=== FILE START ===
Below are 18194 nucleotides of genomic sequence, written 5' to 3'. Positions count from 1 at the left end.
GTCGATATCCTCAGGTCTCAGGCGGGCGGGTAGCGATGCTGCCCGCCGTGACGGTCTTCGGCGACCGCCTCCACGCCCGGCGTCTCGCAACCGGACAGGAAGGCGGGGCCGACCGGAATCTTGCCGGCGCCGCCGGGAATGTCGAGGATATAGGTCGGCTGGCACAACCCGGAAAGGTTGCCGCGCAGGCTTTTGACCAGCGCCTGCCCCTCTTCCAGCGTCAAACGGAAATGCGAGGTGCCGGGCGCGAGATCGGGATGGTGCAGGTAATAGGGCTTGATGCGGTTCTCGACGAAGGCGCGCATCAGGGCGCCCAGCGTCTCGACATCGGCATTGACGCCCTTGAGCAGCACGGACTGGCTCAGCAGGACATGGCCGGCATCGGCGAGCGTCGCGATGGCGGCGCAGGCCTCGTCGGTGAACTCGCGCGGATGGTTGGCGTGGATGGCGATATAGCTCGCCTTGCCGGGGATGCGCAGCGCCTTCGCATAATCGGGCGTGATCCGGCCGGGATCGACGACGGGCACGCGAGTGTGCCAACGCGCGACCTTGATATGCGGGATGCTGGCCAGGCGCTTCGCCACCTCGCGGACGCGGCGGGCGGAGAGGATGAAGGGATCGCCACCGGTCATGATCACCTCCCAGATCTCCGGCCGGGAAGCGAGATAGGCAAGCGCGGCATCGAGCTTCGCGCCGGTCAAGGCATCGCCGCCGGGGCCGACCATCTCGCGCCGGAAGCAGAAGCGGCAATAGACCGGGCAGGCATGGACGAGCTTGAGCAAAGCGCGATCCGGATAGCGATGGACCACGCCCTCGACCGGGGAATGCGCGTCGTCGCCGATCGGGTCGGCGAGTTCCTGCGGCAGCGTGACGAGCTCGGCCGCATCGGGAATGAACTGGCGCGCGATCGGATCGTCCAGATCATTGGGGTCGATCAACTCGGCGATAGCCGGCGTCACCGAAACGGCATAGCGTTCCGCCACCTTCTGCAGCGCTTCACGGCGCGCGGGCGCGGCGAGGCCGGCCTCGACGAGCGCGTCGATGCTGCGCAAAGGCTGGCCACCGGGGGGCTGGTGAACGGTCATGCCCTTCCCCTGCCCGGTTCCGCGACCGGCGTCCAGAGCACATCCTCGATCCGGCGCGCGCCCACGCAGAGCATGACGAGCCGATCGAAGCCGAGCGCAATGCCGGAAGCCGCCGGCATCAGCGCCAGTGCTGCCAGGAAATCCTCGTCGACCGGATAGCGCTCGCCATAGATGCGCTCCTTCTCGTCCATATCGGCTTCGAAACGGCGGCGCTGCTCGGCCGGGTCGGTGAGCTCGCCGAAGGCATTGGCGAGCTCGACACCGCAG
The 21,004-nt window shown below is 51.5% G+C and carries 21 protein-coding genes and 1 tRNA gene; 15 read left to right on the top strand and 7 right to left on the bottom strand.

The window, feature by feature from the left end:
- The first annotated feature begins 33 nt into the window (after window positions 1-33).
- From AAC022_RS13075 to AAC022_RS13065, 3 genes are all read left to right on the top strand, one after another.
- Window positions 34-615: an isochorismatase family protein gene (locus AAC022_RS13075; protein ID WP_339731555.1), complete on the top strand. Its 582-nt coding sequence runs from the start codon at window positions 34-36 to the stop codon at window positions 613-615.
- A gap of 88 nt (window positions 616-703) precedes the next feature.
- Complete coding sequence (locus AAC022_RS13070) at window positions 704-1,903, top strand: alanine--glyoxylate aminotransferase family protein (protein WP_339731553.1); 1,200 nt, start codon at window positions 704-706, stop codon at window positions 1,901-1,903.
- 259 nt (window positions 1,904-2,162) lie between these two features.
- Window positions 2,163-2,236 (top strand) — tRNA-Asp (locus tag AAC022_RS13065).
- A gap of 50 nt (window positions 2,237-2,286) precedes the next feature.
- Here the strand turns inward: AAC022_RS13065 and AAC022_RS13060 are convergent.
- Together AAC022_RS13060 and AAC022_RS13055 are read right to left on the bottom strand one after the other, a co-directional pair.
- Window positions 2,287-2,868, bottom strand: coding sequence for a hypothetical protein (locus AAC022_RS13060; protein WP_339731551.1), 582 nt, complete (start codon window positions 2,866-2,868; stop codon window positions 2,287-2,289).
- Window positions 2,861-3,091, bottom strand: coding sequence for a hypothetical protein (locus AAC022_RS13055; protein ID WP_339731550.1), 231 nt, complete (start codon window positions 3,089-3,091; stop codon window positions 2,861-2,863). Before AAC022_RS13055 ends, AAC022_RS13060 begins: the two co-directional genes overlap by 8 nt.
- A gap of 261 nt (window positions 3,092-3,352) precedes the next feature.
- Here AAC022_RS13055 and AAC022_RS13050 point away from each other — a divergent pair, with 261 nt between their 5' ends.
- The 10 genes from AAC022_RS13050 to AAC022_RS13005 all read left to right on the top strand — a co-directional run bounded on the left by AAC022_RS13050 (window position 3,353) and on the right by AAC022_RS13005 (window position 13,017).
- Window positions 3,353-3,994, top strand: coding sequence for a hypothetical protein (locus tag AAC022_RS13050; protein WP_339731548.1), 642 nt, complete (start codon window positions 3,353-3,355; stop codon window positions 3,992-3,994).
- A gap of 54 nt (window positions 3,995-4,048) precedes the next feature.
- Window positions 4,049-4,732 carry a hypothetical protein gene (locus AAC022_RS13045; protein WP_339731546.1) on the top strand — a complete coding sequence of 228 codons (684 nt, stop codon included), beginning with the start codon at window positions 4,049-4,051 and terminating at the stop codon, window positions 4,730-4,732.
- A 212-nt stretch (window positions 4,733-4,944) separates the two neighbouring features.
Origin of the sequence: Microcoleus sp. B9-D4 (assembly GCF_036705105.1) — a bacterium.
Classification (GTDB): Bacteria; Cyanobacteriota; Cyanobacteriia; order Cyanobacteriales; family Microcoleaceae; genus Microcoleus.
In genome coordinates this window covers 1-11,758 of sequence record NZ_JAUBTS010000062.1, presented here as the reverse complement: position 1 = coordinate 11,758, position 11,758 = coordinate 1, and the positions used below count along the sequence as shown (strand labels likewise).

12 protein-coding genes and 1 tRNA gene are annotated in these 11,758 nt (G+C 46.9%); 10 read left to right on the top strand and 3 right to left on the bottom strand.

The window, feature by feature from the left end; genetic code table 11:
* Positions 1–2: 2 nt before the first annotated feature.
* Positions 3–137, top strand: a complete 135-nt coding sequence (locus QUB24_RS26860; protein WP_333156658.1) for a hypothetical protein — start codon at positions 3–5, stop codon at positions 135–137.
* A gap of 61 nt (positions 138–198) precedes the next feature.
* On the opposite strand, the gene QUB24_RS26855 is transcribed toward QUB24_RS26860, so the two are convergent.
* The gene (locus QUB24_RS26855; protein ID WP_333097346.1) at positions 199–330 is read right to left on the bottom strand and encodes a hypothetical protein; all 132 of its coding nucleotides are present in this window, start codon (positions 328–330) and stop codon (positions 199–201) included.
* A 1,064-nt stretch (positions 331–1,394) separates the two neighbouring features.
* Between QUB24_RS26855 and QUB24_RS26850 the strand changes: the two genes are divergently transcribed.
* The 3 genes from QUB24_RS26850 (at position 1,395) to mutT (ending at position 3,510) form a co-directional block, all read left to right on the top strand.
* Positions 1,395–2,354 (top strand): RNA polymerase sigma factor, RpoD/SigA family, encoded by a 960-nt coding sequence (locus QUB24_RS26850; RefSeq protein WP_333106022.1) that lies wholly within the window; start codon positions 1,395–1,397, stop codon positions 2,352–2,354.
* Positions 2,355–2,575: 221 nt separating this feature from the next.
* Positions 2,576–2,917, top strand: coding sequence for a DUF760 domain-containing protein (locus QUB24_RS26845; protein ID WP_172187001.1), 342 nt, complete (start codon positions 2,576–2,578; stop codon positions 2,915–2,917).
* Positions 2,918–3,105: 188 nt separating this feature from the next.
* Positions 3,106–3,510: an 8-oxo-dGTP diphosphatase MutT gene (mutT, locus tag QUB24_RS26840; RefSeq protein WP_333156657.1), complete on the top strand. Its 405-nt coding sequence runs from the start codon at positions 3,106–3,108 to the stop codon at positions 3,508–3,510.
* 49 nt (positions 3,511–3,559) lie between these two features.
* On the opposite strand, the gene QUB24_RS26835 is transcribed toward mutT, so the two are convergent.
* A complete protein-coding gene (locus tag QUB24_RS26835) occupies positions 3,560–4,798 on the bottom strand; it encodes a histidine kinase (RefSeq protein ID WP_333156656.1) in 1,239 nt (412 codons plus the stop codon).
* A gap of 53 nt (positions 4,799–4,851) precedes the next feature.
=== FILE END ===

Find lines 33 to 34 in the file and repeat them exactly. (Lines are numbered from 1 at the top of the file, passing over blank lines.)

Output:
* The gene (locus QUB24_RS26855; protein ID WP_333097346.1) at positions 199–330 is read right to left on the bottom strand and encodes a hypothetical protein; all 132 of its coding nucleotides are present in this window, start codon (positions 328–330) and stop codon (positions 199–201) included.
* A 1,064-nt stretch (positions 331–1,394) separates the two neighbouring features.